We acquired a number of chops from Stinehour Press when they closed and are trying to identify some of them. The first is the Printing and Graphic Arts logo (PAGA). I am familiar with the publication, but does anyone know who did the original carving?

The second is this maple leaf with a pine tree inside. We have so many of these. Is it a logo? Who carved the original.


image: PAGALOGO.jpg


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Read your post earlier today. I could not remember the fellows name. Oddly enough, I ran into one of the acct. executives, John Quay, who was there when I was the pressroom foreman and he was there a time before me. He said if the woodcut has a (rough) appearance, it could have been John Mellanson who cut it. Steven Harvard cut stones, but not sure if he did any wood cuts or not. Dean Bornstein of Perpetua Press cuts blocks and was at Stinehour Press for a number of years, but that would have been before his time, I think.

Are those electros or zincs or copper engravings? If electros they could be from woodcuts or wood engravings; if zincs or solid copper they were probably drawn rather than cut in wood, and photoengraved. Both look like they could possibly be copper, and both look to be nailed to wood blocks.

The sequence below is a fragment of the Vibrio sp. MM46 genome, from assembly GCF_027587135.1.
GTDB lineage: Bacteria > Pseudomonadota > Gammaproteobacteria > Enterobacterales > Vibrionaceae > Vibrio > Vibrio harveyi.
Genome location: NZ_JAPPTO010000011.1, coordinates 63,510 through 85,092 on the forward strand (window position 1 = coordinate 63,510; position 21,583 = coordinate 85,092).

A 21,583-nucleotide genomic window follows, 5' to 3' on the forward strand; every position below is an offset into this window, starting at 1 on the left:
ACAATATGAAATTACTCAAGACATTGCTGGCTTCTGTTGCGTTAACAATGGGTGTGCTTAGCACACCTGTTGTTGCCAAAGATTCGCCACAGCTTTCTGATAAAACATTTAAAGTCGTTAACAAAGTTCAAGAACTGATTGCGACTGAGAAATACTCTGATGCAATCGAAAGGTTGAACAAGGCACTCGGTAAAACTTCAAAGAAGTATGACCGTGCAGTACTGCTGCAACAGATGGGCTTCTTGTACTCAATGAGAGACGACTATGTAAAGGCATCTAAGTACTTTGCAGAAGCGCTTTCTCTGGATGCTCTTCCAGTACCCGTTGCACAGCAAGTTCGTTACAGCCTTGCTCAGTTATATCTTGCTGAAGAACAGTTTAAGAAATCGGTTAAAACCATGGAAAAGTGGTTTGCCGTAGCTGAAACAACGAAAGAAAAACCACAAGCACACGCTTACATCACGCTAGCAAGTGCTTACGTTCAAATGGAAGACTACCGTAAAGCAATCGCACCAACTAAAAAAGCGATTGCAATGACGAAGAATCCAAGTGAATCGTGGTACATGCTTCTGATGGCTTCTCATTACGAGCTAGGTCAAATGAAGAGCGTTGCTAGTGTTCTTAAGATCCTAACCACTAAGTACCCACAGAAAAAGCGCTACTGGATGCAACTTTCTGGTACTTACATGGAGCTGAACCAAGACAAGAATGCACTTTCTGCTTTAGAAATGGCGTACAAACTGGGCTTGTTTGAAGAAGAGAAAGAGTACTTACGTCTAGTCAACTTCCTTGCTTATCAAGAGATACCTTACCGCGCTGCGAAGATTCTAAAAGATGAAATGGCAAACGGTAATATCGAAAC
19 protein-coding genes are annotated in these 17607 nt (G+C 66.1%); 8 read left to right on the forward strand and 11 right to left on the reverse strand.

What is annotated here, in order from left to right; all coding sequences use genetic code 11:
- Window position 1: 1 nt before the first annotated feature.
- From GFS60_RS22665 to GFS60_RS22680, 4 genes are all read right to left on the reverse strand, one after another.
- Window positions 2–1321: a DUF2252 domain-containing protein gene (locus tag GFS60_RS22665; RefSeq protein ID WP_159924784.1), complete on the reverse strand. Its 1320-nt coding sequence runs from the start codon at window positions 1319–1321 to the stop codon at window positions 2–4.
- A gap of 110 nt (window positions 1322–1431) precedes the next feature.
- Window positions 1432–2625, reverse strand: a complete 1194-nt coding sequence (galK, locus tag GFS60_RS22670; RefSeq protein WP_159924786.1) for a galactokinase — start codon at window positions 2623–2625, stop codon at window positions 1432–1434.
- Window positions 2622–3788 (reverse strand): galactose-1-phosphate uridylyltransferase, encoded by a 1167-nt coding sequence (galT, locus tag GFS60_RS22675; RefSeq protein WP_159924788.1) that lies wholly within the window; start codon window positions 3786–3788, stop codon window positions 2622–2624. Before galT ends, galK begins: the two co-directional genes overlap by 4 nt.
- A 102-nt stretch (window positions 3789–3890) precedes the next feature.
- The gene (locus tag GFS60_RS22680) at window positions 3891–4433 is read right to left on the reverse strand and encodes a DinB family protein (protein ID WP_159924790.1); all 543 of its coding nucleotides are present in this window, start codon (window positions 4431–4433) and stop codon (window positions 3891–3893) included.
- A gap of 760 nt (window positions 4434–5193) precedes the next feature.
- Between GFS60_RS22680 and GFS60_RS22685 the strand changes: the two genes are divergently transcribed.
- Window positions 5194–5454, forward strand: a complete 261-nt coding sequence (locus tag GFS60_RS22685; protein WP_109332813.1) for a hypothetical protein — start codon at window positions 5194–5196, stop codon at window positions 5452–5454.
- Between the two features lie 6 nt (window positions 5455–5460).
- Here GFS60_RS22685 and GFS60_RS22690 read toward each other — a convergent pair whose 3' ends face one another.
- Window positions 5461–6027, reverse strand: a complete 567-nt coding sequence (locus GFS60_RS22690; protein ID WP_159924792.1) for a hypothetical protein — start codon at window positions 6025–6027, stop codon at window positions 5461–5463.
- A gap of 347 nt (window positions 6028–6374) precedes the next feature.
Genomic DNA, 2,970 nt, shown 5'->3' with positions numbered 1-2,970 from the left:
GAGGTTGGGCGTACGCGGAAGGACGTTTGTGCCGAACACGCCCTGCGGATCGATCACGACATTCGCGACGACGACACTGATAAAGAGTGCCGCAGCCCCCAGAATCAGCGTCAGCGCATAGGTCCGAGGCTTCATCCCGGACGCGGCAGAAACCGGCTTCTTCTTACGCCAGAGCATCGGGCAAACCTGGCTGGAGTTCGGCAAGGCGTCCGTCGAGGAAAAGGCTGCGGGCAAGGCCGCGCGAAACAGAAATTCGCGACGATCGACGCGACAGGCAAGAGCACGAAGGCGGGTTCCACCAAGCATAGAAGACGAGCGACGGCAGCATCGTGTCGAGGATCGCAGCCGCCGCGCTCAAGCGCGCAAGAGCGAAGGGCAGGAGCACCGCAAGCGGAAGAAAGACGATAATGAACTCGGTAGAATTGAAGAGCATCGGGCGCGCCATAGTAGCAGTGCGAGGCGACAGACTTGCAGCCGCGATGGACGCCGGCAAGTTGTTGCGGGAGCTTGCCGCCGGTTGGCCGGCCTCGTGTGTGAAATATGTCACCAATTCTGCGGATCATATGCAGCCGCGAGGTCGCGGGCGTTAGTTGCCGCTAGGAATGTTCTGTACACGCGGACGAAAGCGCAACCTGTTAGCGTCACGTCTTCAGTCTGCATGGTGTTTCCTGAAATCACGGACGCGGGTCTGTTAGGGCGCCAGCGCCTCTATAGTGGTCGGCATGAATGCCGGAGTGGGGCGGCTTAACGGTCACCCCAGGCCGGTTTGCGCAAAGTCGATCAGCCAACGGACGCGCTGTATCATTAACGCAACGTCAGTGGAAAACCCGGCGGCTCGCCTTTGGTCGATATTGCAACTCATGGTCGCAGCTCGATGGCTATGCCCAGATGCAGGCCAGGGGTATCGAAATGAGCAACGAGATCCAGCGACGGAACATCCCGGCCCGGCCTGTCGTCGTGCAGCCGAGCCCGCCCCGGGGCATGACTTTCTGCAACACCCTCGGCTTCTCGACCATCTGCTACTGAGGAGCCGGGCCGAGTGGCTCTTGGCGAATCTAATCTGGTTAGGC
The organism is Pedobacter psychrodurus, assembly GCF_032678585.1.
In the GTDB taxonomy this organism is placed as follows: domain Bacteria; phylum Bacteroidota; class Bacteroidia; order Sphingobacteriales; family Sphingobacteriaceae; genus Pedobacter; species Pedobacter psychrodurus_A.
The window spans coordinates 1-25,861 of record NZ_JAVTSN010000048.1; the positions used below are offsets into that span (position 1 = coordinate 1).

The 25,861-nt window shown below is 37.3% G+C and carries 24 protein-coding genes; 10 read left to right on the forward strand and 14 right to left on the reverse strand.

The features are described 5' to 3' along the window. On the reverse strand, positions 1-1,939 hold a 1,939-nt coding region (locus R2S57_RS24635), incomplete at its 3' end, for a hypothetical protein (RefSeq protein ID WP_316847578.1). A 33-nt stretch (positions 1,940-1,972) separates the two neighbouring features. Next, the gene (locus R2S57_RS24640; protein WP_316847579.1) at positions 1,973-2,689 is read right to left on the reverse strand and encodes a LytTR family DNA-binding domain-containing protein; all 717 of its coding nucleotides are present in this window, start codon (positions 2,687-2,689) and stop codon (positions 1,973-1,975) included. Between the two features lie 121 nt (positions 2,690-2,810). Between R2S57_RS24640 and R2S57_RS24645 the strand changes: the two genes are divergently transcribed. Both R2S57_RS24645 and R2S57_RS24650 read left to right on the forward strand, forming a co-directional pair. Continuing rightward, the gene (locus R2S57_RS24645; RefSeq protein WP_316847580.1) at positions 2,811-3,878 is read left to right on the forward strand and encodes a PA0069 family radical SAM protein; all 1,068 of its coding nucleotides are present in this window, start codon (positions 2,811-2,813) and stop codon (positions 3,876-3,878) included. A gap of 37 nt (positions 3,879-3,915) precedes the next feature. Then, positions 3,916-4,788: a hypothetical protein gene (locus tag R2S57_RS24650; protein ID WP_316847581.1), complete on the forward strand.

They are some kind of synthetic material…definitely not copper. Possibly zinc. Thanks for the tips!

I’ll ask Rocky.

I’ve been near seventy years at the printing trade…pray tell…what are chops????

A chop is a carved personal seal used in Asia to authenticate documents; in the West, printmaking studios emboss a chop into prints as another form of authentication.
This seems to be another case of art terminology being wrongly applied to commercial printing, in this case, chop instead of logo (which short for logotype, which originally meant multiple letters or words cast as a single piece of type, but evolving into company names cast as one type, and eventually company symbols). Or perhaps the orivinal post is just confusing chop with cut.

Thanks to parallel_imp. Seems I learn something new every day. Now I see a connection…in numismatics (coin collecting) chop marks were Chinese characters stamped by merchants to show that a U.S. silver or trade dollar was authentic. Thanks again!!

Speaking of the term logotype or “logo,” the original pronounciation was ‘log-O-type,’ NOT ‘low-go-type’ or ‘low-go’ as it is now almost universally incorrectly pronounced.

Thanks for info on chops, I did not know that either.